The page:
New interstate designation expected to benefit economy
The new interstate designation will encourage economic and population growth.
Sep. 11, 2012
The stretch of U.S. 71 between Kansas City and Joplin is set to become Interstate 49 starting Dec. 12.
The change is expected to attract more businesses and increase economic growth, said Sean Matlock, Missouri Department of Transportation project manager.
Safety was among the factors that played into the I-49 improvements, Matlock said. At-grade intersections were removed and replaced with interchanges during the construction, which will help to reduce accidents that occurred at those intersections.
“One of the requirements of an interstate is that you can only have access at interchanges,” Matlock said. “Those property owners (that lived near intersections) are affected in that way would be a downside, but you need to weigh that against the increased safety since you don’t have conflict at those at-grade intersections. You have your biggest proportion of accidents at those locations. It will be a safer route by removing those.”
The process to convert the existing U.S. 71 into I-49 began in 2009. Since then, $63.3 million of contracts have been awarded to various contractors to complete the interstate. Federal funds comprised 80 percent of the budget, while the remaining 20 percent came from state revenue.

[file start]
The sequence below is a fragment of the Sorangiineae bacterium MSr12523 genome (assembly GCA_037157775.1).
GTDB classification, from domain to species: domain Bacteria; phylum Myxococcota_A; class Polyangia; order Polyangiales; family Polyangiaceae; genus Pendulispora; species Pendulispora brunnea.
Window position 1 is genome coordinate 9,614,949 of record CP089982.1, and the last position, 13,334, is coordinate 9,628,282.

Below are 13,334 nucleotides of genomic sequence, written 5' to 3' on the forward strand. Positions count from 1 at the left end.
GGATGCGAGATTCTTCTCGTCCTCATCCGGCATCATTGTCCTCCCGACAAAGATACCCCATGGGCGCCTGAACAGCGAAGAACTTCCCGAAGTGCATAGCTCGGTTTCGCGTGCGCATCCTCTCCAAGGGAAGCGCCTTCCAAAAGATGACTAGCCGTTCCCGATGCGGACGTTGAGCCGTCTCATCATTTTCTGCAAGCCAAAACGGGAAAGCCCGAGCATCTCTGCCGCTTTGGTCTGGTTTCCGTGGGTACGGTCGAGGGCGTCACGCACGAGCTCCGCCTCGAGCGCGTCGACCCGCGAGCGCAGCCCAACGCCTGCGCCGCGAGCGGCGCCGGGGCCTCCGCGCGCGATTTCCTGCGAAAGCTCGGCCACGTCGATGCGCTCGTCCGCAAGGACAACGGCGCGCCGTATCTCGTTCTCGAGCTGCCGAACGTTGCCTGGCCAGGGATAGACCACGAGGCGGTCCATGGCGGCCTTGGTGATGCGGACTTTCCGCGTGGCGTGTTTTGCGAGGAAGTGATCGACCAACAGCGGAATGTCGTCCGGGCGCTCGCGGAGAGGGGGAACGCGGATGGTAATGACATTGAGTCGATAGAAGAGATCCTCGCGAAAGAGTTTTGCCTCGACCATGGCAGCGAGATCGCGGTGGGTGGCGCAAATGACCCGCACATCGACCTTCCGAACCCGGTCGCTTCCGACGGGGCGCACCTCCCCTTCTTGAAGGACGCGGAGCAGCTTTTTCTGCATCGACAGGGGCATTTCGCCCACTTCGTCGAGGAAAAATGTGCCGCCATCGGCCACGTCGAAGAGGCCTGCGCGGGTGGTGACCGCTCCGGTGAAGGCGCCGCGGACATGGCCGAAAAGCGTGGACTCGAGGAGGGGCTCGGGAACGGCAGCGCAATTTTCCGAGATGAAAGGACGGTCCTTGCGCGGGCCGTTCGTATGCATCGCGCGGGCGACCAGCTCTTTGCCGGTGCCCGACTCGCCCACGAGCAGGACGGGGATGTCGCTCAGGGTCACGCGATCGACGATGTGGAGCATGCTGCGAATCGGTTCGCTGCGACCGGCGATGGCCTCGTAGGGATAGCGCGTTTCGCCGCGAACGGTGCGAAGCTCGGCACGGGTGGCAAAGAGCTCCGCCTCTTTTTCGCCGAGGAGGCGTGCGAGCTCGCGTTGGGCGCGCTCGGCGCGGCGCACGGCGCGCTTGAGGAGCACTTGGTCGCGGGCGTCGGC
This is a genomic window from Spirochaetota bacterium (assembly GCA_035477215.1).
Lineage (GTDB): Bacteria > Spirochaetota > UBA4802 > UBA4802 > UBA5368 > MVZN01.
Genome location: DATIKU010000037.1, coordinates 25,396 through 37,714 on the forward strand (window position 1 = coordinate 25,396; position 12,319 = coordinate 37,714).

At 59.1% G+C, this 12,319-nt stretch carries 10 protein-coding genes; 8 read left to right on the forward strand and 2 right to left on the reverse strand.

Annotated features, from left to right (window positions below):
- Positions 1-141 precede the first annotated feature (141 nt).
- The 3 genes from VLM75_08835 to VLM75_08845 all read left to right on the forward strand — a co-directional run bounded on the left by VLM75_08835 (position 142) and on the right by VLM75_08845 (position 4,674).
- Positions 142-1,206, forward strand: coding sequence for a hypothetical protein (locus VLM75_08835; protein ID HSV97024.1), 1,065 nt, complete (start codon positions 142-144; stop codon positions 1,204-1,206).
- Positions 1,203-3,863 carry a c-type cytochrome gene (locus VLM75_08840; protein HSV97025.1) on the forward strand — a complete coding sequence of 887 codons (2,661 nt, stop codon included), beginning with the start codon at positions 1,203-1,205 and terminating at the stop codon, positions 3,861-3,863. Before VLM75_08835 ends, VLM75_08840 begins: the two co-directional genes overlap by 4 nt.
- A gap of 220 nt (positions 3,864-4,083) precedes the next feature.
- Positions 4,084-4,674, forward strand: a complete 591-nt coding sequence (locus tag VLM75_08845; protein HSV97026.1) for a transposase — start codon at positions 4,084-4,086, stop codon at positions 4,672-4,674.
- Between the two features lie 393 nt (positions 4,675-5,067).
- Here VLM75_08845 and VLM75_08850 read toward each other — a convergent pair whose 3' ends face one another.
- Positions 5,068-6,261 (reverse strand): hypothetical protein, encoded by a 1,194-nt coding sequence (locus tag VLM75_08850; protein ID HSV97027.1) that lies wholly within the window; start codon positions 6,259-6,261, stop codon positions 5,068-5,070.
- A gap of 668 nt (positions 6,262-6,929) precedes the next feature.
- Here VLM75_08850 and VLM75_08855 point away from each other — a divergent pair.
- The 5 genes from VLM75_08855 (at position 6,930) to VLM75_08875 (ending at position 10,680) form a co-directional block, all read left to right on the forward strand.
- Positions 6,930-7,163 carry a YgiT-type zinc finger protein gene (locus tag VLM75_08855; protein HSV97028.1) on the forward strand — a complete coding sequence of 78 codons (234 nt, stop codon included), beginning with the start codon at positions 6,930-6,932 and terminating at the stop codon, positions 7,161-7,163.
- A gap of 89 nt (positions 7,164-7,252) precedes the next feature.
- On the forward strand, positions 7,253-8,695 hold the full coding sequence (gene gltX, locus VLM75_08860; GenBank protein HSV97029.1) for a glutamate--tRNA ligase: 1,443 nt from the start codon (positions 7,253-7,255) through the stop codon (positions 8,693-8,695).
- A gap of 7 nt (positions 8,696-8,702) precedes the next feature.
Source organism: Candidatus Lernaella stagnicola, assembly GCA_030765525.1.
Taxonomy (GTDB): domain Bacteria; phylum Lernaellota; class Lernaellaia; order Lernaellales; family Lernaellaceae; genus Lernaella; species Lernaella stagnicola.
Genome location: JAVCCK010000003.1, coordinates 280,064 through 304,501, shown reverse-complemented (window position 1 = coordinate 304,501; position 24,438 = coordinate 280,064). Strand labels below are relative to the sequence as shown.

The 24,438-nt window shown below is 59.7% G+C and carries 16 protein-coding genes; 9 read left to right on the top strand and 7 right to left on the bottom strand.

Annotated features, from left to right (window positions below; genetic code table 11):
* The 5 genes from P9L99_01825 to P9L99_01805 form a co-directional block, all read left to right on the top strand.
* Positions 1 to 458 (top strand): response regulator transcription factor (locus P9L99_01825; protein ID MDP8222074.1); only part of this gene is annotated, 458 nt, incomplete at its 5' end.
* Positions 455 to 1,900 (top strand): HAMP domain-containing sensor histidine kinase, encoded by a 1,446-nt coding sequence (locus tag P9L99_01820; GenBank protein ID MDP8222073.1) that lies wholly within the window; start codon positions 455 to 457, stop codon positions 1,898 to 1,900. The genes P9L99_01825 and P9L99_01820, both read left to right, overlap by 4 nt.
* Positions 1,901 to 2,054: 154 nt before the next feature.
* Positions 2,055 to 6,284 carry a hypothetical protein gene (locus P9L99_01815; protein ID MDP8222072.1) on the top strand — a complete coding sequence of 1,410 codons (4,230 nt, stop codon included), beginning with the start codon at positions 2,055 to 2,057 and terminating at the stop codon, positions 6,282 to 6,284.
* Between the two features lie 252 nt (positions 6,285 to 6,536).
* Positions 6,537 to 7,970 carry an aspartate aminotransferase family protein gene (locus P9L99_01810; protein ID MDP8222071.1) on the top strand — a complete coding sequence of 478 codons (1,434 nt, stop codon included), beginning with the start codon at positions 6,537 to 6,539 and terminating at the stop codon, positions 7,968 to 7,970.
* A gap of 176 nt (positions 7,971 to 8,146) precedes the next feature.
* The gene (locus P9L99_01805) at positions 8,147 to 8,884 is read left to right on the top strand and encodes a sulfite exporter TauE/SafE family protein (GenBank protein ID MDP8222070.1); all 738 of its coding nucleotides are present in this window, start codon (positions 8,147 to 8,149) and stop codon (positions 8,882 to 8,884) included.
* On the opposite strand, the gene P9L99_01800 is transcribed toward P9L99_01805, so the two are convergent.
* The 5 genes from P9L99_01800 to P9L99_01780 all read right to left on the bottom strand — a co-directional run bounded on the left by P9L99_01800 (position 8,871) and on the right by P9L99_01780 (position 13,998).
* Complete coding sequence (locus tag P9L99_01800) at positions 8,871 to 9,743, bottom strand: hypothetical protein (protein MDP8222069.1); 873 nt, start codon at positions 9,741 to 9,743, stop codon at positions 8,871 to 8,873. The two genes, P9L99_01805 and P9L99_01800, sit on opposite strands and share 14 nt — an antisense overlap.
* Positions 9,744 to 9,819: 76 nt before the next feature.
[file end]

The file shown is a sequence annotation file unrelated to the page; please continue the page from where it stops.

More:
These construction projects have entailed removing all remaining at-grade intersections by constructing interchanges, overpasses and outer roads as necessary, according to a news release from MoDot.
The nearly completed interstate is expected to be a positive change for the state, said Michael Collins, president and CEO of the Kansas City Port Authority.
“This new interstate designation will open the door for the possibility of expanded regional and national commerce and global trade,” Collins said in an email. “Having a federally designated interstate between Kansas City, Mo. and New Orleans, La. will create a wide array of opportunities for import and export freight that needs a north-south connection.”
Matlock said the new interstate will be beneficial for the state.
“Most of the communities up and down the corridor have been excited about (I-49),” Matlock said. “They see it as a positive in the fact that there is the possibility of future development along the corridor. When companies are looking for places, a lot of times they look for your interstate connectivity.”
I-49 is expected to be finished in November, Matlock said. It will be unveiled in a ceremony Dec. 12 in Joplin.
While the new interstate will not directly impact the Columbia area, Steven Sapp, Columbia Public Works spokesman, said it can still be beneficial for the town.
“Any improvements to state and federal highways have positive impacts across the region,” Sapp said in an email. “While time will tell if this particular project has any direct benefits to Columbia and the university, the indirect benefits of improved infrastructure is that it offers safer highways and options to travelers. In this case, with I-49 connecting (the Kansas City) area to the Shreveport, La., area, it offers options to folks traveling, say, to the SEC games with LSU.”